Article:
• Effectively select and apply color to enhance your design projects
  • Utilize color theory language to justify your design decisions
  • Expand beyond preconceptions and your comfort zone in working with color


Our response to color comes from the place in our brain where trust, loyalty, behavior, and decision occur – every successful project relies on a designer making smart choices about color.

In Color for Designers: Exploration, Theory, & Application, Richard Mehl will give you a foundational understanding of color theory principles and demonstrate how to apply them. Richard has studied alongside design legends Paul Rand, Bradbury Thompson and Herbert Matter; in this class he’ll share insights gleaned from 12 years of teaching and writing about color in design.

Richard takes an accessible approach to the serious study of color theory for designers. You’ll be exposed to a relevant series of ideas and skills by exploring a range of analog and digital projects.

  • Color terminology and meaning
  • How to view color in context
  • Contrast grids and color illusion
  • Tips for creating a harmonious color palette

In Color for Designers: Exploration, Theory, & Application you’ll develop a new awareness and sensitivity to color that will bolster your confidence in your personal and professional design work.


This class is for designers and color aficionados of all levels working across various media, ranging from floral design to user experience design. It is also an appropriate refresher in color theory for experienced designers.


Richard Mehl has taught two-dimensional design, color theory and typography at the School of Visual Arts for over 12 years. His students have gone on to become successful, award-winning designers and art directors for prestigious design studios, including Bloomberg, New York Magazine, Pentagram, The Guardian, The New York Times and Sagmeister & Walsh. Mehl received an MFA in graphic design from Yale School of Art, where he studied with graphic design legends Paul Rand, Bradbury Thompson and Herbert Matter, design educators Alvin Eisenman and Inge Druckrey, type designer Matthew Carter, and information design expert Edward Tufte. He is the author of Playing with Color: 50 Graphic Experiments for Exploring Color Design Principles (©2013 Rockport Publishers). Mehl lives with his family – wife Alicia and Sheldon the Pug – and carries on a graphic design practice in Chelsea, New York.


  1. Why Study Color?

    Most designers have an intuitive understanding of color drawing from cultural associations, experimentation, and experience; why study color specifically when intuition alone can guide your color choices? Why is color the most relative medium in art and what consequences does this have for design? What is the role of trial and error in working with color? Richard addresses the implications of studying basic color theory.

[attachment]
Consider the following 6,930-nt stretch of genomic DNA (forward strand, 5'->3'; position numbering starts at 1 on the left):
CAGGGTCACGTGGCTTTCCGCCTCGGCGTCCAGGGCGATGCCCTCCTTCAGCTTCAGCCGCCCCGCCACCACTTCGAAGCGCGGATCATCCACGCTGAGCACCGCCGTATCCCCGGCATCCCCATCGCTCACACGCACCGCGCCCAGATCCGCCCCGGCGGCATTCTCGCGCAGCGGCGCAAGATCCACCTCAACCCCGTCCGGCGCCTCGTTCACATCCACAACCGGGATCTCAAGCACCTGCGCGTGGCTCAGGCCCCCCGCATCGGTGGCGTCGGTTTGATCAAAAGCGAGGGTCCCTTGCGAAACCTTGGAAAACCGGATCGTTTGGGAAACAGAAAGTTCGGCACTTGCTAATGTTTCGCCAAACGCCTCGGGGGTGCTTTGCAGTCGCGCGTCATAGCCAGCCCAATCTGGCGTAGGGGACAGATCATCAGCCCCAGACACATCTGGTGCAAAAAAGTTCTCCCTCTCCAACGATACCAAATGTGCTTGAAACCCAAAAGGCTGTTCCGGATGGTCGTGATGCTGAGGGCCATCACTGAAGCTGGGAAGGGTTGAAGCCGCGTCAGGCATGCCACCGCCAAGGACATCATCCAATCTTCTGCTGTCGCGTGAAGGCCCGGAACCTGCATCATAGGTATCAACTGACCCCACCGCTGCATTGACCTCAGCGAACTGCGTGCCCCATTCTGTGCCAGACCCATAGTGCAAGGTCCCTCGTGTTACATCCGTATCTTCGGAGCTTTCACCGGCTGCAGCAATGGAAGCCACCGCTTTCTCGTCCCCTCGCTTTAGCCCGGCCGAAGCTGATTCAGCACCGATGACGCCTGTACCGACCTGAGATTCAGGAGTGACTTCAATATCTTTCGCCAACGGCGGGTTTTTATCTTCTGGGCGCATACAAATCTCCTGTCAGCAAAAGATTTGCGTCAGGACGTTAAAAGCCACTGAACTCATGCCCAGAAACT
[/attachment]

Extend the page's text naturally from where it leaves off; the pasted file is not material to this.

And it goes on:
2. Natural Awareness of Color & Playing

    We all associate certain colors with specific ideas or objects; this is the foundation of color symbolism. How do you move beyond day-to-day awareness and a basic understanding of what looks “good” together? How do you develop a well-trained “eye” for color? Richard introduces the concept of learning through play and exploring geometric composition.

  3. Colors and Their Relationships

    How did we arrive at the modern day color wheel? Richard reviews the evolution of traditional color theory, from cave paintings to Sir Isaac Newton to Johann Wolfgang von Goethe. Expand your vocabulary beyond primary colors and secondary colors, as Richard touches on concepts he will expand upon in following lessons.

  4. Color Contrast of the Color Wheel

    What types of contrast can we explore through color? Richard introduces a color grid activity and discusses the properties of different colors. He demonstrates how to create color harmony through the use of “color chords” and pairing complementary and split complementary colors.

  5. Hands On Color Grids

    Watch as live students experiment, assembling their color grids highlighting various contrasts. Richard clarifies common confusions and dives deeper into color theory. How do you use relationships of proportion to create balance, stability, and order in your work? Why do we see certain color combinations in branding? How are designers like hunters and farmers?

  6. Color Illusion in Practice

    Richard introduces the concept of color illusion, demonstrating how colors interact based on their surroundings. How can you trick the eye? What consideration should you give to a background when working with different hues?